For our second and last experiment, the leader will have a passive hand and the follower will be actively moving it. The leader will actually offer resistance to the hand being moved toward the follower. The follower will drape their fingers over the leader’s hand. The thumb can be either loose or maybe even resting lightly on top of the leader’s thumb. And now I want the follower to pull against the leader’s resistance and see how that feels in the body.

Now I would like for the follower to actively encircle the thumb of the leader. And once again, to pull back against the leader’s resistance and see how that feels in the body. It should be the case that this extra recruitment with a powerful thumb gives you a better sense of connection, of being locked in to your partner, whether or not they are giving you any connection.

After you’ve thought about this, two questions might come to mind. First, what if the hands are very different in size? Is that going to make a difference? Well, I did an experiment out in the wild to test this. In front of a grocery store, I asked a woman and her very young daughter if they would assist me. Happily, it turned out that the woman was a dancer who actually danced with her young daughter. And when I mentioned Argentine tango, they were happy to help.

So I first asked them to do the experiment where they clasped their hands in front of their chest. And then without any prompting, I asked the mother if she would place her hand in mine. And she did, as we’ve been demonstrating. And then, again, without any prompting, I asked the young lady, the girl, if she would place her tiny hand in mine. And she also, with her small hand, encircled my thumb with her thumb and fingers. It felt quite natural to her, and it felt natural and comfortable to me with her hand resting on the mound of my palm and giving nice, full contact to both our hands.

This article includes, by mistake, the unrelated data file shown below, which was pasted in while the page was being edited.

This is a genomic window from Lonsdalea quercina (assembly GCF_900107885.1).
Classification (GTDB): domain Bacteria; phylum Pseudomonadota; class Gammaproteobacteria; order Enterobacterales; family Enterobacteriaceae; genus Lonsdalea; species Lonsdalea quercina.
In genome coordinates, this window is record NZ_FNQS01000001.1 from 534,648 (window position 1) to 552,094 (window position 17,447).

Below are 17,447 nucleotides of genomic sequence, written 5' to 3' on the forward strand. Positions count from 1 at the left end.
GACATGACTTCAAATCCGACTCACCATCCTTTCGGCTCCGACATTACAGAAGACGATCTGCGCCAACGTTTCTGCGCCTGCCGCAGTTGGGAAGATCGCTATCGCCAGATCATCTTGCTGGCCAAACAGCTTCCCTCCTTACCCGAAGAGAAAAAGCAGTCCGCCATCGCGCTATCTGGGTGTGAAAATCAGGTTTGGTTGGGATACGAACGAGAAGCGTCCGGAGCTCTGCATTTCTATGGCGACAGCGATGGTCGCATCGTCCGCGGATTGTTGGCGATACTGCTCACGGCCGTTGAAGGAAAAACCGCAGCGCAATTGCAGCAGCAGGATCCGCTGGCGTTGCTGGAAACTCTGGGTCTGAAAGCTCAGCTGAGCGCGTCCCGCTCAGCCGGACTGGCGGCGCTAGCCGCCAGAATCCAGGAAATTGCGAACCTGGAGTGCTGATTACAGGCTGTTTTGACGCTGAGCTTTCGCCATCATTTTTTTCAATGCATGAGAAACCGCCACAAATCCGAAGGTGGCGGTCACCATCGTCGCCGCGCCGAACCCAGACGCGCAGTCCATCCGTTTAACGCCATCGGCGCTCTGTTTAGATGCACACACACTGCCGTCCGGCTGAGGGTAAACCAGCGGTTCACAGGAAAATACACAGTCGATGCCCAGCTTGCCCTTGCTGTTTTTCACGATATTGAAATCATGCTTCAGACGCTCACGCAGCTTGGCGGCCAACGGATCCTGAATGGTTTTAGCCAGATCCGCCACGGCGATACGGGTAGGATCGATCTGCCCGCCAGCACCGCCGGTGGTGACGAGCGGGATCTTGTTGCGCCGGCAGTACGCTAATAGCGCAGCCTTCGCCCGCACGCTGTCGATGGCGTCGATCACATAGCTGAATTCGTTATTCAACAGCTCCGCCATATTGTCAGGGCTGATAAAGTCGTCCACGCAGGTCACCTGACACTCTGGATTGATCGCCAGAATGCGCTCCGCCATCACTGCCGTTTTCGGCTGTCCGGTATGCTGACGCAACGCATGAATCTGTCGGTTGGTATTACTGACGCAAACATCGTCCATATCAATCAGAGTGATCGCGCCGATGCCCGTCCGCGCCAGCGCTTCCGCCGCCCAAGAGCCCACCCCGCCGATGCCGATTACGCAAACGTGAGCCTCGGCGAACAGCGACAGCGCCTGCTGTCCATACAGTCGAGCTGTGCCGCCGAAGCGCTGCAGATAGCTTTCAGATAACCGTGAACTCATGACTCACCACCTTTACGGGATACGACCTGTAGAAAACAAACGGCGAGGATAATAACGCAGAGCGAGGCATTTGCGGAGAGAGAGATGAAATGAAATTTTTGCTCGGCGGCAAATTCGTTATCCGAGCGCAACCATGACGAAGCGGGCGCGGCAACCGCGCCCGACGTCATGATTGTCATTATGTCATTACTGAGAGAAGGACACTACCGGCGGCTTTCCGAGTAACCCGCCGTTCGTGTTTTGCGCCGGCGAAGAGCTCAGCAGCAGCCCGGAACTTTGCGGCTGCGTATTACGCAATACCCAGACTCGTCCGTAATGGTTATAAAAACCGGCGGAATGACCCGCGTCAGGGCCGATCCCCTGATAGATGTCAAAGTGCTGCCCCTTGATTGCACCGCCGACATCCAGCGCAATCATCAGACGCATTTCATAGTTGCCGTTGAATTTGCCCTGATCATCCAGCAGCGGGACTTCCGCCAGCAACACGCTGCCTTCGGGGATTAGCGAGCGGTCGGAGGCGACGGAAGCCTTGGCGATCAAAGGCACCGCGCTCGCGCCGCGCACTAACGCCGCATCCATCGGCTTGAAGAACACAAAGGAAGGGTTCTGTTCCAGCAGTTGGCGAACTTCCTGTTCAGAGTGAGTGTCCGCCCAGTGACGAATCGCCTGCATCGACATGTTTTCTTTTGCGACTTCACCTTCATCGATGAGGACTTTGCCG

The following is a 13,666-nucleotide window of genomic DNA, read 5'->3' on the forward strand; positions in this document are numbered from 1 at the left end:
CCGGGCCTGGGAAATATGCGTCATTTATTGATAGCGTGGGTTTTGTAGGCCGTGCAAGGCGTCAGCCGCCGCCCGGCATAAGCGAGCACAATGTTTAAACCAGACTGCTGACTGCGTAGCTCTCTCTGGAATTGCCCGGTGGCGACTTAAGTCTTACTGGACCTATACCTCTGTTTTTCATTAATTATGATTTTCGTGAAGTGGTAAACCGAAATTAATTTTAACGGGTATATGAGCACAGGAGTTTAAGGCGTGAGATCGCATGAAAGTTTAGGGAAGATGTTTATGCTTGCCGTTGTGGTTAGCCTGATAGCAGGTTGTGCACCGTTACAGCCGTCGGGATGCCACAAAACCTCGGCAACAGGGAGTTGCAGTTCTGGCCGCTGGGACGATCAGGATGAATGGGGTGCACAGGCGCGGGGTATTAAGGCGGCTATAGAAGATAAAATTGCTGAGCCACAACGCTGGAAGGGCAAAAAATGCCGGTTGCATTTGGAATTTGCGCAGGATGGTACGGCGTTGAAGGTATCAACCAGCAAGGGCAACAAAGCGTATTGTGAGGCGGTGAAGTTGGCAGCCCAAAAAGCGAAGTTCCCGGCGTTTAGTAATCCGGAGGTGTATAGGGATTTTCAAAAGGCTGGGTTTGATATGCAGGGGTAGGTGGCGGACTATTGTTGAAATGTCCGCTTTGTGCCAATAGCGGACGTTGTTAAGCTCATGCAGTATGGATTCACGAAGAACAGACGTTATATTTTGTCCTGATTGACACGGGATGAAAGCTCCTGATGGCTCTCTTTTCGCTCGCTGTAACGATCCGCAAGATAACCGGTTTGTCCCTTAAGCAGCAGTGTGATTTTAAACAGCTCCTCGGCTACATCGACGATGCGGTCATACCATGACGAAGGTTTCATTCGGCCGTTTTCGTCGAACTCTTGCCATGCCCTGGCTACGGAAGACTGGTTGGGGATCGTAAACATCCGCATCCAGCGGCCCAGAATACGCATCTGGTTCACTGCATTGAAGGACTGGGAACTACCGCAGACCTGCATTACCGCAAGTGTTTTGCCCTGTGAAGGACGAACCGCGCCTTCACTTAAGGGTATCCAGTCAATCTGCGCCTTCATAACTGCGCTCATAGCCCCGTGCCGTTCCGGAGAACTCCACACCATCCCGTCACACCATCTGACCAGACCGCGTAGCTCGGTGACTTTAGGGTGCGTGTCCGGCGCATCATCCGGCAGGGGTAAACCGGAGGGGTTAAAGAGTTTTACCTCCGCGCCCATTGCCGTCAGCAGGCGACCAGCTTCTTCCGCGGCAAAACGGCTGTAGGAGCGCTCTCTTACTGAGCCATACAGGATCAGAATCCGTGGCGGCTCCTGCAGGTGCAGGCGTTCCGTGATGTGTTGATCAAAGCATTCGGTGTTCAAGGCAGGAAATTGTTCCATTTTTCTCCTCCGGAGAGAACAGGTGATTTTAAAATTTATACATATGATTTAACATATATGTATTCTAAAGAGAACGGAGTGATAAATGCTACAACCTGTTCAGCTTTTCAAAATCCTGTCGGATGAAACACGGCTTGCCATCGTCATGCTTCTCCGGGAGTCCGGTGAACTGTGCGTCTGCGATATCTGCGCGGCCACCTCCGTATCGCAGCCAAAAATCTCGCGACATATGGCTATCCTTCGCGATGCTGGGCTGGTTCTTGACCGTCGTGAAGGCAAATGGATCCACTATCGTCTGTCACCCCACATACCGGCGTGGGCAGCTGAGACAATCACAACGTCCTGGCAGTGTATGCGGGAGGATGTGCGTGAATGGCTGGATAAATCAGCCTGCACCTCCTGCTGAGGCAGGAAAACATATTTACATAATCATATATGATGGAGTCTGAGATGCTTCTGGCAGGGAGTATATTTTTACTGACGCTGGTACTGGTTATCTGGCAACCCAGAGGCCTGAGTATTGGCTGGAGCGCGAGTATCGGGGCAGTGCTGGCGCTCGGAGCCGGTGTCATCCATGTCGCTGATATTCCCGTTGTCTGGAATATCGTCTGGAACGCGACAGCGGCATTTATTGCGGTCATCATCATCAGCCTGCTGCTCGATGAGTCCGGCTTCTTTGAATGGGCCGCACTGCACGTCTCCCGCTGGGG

A second question that might come up is how do we embrace a partner who may have a muscular or joint problem, or some other limitation that prevents them from placing a palm in the palm of their partner, where the palm is facing your partner, with the fingers draped over and the thumb around the partner’s thumb. Well, as always in tango, with the magic of making that connection in tango, we’re going to seek to make the best connection we can with whatever limitations we may find.

I’m going to show you a photo of my wife. When she was a very young girl, she decided it would be fun to ride a horse that was wild in a pasture, bareback. And when she was brushed off by a low hanging branch, the fall resulted in a multiple compound fracture of her forearm. In the picture, you’ll see two round scars in her forearm from that incident. The injury didn’t heal completely properly, so this makes it difficult for her to pronate her hand, that is to turn the thumb towards her midline. As a result, she has to approach the embrace with her hand turned vertically, somewhat vertically, or else it forces her elbow into an awkward position.

So when she embraces my hand, she will be more on my thumb than on the palm. However, since she embraces low down at the base of the thumb where it’s strongly connected to both hand and forearm, it feels quite comfortable and we both feel well connected.

If you have been dancing Argentine tango for any length of time, you will have heard teachers and experienced dancers say you can tell a lot about the dance you’re going to have from the embrace that your partner gives you. And the embrace is a gift that each partner gives to the other. We want our partner to know that we want to be with them, fully committed to what we’re going to create in this dance. The hand side is usually the first part of the embrace, and it sets the tone for everything that follows.

This is David at the Tango Tribe studio in Austin, Texas, and I thank you for your attention.